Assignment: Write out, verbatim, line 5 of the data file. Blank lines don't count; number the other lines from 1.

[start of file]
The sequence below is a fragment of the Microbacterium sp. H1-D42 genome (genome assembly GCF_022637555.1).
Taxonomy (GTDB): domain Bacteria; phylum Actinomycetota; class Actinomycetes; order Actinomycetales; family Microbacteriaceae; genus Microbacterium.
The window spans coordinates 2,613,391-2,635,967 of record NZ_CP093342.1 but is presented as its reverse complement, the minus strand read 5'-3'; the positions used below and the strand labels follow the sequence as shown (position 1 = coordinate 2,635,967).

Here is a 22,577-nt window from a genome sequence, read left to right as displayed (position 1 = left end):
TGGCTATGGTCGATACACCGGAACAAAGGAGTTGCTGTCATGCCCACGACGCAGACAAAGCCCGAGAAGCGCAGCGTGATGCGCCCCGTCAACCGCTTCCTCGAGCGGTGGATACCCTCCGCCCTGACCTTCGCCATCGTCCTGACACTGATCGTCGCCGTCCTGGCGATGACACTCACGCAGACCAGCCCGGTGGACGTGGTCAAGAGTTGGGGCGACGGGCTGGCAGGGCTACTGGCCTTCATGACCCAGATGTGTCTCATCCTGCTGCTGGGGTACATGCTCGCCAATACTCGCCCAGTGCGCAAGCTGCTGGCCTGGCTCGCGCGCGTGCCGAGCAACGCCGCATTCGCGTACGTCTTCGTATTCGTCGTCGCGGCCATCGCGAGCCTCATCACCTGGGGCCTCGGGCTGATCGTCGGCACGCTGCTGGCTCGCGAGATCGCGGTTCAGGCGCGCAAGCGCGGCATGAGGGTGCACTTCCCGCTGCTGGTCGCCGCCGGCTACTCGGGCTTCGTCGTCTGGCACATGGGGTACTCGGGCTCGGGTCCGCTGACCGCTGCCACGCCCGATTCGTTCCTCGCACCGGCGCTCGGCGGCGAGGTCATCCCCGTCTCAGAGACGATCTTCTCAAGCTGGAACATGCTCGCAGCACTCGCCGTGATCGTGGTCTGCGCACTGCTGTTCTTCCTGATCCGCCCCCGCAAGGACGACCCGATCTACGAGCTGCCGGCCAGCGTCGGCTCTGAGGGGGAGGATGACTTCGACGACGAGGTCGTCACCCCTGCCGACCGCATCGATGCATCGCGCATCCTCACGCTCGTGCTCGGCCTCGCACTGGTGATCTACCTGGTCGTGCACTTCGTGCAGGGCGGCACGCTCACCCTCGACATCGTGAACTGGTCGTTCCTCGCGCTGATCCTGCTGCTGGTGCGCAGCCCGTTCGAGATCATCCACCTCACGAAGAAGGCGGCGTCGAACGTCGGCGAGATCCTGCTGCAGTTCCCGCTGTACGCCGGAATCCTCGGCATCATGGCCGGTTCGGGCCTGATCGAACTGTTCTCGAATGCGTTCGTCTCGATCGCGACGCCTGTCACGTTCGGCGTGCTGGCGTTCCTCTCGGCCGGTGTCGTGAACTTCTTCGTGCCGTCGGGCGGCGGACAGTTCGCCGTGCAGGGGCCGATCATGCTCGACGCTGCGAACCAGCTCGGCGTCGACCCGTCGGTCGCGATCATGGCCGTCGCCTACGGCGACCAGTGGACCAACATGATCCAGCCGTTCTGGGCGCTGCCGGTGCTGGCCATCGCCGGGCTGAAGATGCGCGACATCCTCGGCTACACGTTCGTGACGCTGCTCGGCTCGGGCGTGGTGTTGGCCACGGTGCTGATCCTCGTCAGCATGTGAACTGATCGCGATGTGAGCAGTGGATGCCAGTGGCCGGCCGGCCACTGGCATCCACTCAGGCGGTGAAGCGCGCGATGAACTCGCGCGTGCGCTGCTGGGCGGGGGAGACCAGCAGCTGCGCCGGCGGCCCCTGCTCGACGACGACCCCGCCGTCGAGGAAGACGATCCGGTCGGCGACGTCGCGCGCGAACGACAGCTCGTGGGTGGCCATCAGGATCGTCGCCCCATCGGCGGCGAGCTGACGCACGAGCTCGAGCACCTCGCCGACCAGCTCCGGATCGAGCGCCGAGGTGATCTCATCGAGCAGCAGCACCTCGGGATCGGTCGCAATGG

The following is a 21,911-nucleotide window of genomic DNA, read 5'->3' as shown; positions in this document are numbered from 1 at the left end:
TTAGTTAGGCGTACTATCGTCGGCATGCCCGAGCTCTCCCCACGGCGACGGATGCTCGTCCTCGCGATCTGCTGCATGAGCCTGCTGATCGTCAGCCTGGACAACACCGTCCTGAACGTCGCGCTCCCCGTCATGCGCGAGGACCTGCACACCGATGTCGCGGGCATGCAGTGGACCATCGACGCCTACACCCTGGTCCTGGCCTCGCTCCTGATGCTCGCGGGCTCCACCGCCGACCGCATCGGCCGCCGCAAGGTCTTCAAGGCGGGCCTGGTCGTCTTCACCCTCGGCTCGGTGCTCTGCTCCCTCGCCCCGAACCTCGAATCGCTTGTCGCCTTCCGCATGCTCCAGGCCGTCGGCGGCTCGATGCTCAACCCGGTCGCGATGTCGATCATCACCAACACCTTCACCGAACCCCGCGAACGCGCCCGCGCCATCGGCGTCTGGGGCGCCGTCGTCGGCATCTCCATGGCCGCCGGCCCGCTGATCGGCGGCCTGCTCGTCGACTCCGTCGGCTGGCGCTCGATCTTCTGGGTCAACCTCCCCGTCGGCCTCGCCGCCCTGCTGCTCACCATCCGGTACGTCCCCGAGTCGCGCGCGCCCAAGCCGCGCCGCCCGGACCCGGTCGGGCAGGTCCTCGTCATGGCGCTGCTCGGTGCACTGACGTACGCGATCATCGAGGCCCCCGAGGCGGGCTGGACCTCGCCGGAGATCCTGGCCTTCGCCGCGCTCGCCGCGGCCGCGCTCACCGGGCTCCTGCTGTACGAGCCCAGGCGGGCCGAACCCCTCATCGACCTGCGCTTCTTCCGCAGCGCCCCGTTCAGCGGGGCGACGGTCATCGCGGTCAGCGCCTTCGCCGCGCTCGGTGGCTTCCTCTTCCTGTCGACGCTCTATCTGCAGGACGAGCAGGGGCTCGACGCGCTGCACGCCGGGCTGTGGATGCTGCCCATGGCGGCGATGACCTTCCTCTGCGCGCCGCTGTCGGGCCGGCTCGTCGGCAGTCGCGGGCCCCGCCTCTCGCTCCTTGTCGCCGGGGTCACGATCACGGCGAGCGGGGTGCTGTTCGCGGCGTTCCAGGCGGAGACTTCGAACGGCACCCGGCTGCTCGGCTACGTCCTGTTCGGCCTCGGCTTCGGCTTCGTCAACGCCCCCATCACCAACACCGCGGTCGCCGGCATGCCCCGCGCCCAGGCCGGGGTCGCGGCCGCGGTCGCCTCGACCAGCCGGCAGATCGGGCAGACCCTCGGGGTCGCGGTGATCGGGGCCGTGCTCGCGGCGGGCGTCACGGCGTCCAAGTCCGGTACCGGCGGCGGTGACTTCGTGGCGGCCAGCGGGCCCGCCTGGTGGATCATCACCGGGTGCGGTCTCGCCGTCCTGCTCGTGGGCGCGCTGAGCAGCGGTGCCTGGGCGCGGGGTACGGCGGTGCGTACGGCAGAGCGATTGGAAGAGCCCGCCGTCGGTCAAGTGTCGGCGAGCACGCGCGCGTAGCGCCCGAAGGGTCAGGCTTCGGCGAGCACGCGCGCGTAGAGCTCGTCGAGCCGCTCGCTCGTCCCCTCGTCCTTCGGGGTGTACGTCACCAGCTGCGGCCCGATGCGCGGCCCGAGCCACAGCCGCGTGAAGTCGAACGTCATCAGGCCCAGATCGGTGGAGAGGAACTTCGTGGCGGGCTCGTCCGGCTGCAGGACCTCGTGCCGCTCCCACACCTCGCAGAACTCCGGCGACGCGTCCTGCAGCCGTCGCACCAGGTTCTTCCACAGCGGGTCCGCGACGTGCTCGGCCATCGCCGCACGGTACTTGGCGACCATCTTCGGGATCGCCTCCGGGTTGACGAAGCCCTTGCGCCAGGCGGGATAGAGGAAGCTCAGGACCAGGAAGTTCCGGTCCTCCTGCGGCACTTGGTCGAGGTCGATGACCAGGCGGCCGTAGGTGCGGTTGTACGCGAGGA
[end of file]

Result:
TGGCTATGGTCGATACACCGGAACAAAGGAGTTGCTGTCATGCCCACGACGCAGACAAAGCCCGAGAAGCGCAGCGTGATGCGCCCCGTCAACCGCTTCCTCGAGCGGTGGATACCCTCCGCCCTGACCTTCGCCATCGTCCTGACACTGATCGTCGCCGTCCTGGCGATGACACTCACGCAGACCAGCCCGGTGGACGTGGTCAAGAGTTGGGGCGACGGGCTGGCAGGGCTACTGGCCTTCATGACCCAGATGTGTCTCATCCTGCTGCTGGGGTACATGCTCGCCAATACTCGCCCAGTGCGCAAGCTGCTGGCCTGGCTCGCGCGCGTGCCGAGCAACGCCGCATTCGCGTACGTCTTCGTATTCGTCGTCGCGGCCATCGCGAGCCTCATCACCTGGGGCCTCGGGCTGATCGTCGGCACGCTGCTGGCTCGCGAGATCGCGGTTCAGGCGCGCAAGCGCGGCATGAGGGTGCACTTCCCGCTGCTGGTCGCCGCCGGCTACTCGGGCTTCGTCGTCTGGCACATGGGGTACTCGGGCTCGGGTCCGCTGACCGCTGCCACGCCCGATTCGTTCCTCGCACCGGCGCTCGGCGGCGAGGTCATCCCCGTCTCAGAGACGATCTTCTCAAGCTGGAACATGCTCGCAGCACTCGCCGTGATCGTGGTCTGCGCACTGCTGTTCTTCCTGATCCGCCCCCGCAAGGACGACCCGATCTACGAGCTGCCGGCCAGCGTCGGCTCTGAGGGGGAGGATGACTTCGACGACGAGGTCGTCACCCCTGCCGACCGCATCGATGCATCGCGCATCCTCACGCTCGTGCTCGGCCTCGCACTGGTGATCTACCTGGTCGTGCACTTCGTGCAGGGCGGCACGCTCACCCTCGACATCGTGAACTGGTCGTTCCTCGCGCTGATCCTGCTGCTGGTGCGCAGCCCGTTCGAGATCATCCACCTCACGAAGAAGGCGGCGTCGAACGTCGGCGAGATCCTGCTGCAGTTCCCGCTGTACGCCGGAATCCTCGGCATCATGGCCGGTTCGGGCCTGATCGAACTGTTCTCGAATGCGTTCGTCTCGATCGCGACGCCTGTCACGTTCGGCGTGCTGGCGTTCCTCTCGGCCGGTGTCGTGAACTTCTTCGTGCCGTCGGGCGGCGGACAGTTCGCCGTGCAGGGGCCGATCATGCTCGACGCTGCGAACCAGCTCGGCGTCGACCCGTCGGTCGCGATCATGGCCGTCGCCTACGGCGACCAGTGGACCAACATGATCCAGCCGTTCTGGGCGCTGCCGGTGCTGGCCATCGCCGGGCTGAAGATGCGCGACATCCTCGGCTACACGTTCGTGACGCTGCTCGGCTCGGGCGTGGTGTTGGCCACGGTGCTGATCCTCGTCAGCATGTGAACTGATCGCGATGTGAGCAGTGGATGCCAGTGGCCGGCCGGCCACTGGCATCCACTCAGGCGGTGAAGCGCGCGATGAACTCGCGCGTGCGCTGCTGGGCGGGGGAGACCAGCAGCTGCGCCGGCGGCCCCTGCTCGACGACGACCCCGCCGTCGAGGAAGACGATCCGGTCGGCGACGTCGCGCGCGAACGACAGCTCGTGGGTGGCCATCAGGATCGTCGCCCCATCGGCGGCGAGCTGACGCACGAGCTCGAGCACCTCGCCGACCAGCTCCGGATCGAGCGCCGAGGTGATCTCATCGAGCAGCAGCACCTCGGGATCGGTCGCAATGG